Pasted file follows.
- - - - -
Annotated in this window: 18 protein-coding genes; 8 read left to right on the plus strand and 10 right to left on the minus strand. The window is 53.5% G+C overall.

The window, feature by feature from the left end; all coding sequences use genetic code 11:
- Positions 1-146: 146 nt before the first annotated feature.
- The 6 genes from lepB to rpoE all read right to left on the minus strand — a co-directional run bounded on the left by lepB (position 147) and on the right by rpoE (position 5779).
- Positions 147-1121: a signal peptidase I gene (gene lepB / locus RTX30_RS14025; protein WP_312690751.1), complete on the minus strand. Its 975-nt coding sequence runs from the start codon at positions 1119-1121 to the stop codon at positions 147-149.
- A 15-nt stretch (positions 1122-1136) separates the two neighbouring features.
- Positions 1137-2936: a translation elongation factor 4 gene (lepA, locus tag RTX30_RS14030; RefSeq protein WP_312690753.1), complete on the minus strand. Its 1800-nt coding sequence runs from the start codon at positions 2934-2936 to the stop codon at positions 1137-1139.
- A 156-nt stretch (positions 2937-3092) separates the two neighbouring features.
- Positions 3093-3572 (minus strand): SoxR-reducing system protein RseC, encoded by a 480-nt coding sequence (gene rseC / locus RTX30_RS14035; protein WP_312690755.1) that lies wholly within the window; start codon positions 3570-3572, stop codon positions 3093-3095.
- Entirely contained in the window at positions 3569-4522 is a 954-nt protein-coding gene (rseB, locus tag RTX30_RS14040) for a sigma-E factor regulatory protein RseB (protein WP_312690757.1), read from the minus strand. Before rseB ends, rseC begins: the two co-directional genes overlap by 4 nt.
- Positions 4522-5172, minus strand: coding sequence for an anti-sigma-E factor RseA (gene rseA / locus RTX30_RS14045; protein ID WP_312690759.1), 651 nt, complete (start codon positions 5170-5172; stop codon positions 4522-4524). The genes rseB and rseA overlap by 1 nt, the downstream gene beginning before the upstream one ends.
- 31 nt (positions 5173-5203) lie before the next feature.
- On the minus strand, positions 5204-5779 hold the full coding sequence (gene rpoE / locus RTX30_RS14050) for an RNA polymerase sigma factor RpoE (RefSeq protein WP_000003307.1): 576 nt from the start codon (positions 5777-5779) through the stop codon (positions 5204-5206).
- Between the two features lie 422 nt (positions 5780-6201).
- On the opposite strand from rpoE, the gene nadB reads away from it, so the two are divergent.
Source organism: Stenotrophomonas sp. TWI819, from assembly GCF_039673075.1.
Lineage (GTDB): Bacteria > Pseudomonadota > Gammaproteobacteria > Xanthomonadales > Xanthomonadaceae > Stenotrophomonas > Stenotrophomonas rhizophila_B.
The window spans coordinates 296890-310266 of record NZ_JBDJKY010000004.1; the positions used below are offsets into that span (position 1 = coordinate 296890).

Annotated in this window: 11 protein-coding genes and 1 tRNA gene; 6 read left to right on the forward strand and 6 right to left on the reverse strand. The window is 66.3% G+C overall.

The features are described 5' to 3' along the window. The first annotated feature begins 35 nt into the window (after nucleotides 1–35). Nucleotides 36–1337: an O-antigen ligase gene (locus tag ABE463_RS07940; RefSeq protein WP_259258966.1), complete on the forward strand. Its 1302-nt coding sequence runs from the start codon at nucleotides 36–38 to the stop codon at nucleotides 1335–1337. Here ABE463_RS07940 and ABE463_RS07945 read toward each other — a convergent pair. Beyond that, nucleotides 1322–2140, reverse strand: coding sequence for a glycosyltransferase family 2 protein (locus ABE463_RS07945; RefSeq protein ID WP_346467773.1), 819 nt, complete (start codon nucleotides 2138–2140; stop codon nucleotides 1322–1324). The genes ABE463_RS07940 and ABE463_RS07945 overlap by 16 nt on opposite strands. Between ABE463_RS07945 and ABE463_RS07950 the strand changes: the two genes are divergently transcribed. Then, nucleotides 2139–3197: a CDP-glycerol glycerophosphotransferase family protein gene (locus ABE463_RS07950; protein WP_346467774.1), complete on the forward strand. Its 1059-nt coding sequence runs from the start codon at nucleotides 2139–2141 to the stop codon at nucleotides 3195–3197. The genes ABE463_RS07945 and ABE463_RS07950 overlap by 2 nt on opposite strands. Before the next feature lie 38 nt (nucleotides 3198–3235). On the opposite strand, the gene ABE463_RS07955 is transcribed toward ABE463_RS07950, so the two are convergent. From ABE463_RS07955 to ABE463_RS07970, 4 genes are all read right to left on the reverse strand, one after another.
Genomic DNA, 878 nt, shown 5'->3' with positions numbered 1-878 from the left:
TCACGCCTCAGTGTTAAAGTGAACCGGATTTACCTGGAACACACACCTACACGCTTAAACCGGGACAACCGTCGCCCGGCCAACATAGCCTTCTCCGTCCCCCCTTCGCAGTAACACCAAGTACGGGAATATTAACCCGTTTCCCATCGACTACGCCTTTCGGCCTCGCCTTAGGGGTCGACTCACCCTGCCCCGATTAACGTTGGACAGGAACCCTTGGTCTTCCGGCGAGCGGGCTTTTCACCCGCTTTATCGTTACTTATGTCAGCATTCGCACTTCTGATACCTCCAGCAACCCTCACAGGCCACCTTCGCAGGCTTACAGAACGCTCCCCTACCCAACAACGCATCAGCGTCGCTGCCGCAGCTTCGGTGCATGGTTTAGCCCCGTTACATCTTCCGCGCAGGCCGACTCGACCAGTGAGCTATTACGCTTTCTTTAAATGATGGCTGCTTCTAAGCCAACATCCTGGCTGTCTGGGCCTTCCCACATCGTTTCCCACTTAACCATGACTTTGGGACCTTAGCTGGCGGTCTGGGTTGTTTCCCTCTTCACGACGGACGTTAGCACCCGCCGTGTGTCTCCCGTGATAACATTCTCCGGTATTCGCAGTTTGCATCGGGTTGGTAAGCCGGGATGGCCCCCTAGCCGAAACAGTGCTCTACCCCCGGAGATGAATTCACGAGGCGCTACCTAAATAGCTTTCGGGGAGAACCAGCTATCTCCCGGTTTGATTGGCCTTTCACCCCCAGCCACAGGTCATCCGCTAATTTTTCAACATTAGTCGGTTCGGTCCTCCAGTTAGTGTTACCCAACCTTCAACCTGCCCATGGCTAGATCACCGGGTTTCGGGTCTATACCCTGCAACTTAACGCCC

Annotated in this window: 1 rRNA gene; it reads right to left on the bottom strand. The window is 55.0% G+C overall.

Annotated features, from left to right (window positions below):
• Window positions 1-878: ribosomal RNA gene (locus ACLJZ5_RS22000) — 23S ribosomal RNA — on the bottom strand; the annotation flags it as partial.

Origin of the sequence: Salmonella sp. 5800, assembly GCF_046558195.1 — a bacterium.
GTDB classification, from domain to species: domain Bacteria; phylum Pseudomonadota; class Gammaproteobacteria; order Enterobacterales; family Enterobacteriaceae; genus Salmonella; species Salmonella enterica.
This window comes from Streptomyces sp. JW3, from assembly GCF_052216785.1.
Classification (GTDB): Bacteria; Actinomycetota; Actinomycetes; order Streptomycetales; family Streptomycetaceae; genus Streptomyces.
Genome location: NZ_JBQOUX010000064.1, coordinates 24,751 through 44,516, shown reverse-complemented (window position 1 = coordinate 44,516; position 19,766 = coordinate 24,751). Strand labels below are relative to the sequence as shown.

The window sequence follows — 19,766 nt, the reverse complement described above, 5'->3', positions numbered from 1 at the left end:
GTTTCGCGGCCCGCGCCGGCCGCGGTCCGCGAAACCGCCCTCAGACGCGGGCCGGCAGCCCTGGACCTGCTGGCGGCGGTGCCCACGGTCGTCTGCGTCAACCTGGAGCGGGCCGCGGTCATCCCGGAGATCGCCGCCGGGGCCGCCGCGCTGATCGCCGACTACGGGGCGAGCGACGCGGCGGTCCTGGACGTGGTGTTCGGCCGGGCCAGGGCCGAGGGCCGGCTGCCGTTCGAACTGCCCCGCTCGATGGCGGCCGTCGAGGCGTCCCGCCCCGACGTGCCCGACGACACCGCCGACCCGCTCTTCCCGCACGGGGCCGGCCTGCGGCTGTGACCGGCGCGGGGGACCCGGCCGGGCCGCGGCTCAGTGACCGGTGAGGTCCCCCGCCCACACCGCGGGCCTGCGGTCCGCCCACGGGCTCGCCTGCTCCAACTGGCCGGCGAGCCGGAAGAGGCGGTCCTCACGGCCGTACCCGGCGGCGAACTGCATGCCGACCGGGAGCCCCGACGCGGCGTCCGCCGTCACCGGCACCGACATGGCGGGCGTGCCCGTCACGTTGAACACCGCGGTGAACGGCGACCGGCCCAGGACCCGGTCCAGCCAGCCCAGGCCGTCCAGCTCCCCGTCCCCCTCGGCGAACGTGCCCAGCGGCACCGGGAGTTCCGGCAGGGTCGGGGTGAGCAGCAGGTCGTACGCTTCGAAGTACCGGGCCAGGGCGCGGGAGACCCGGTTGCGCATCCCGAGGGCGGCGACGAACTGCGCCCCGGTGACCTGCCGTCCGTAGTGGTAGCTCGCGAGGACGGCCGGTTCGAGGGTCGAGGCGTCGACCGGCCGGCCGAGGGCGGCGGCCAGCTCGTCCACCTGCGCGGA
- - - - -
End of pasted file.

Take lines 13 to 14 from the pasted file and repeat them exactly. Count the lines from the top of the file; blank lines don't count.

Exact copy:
- On the minus strand, positions 5204-5779 hold the full coding sequence (gene rpoE / locus RTX30_RS14050) for an RNA polymerase sigma factor RpoE (RefSeq protein WP_000003307.1): 576 nt from the start codon (positions 5777-5779) through the stop codon (positions 5204-5206).
- Between the two features lie 422 nt (positions 5780-6201).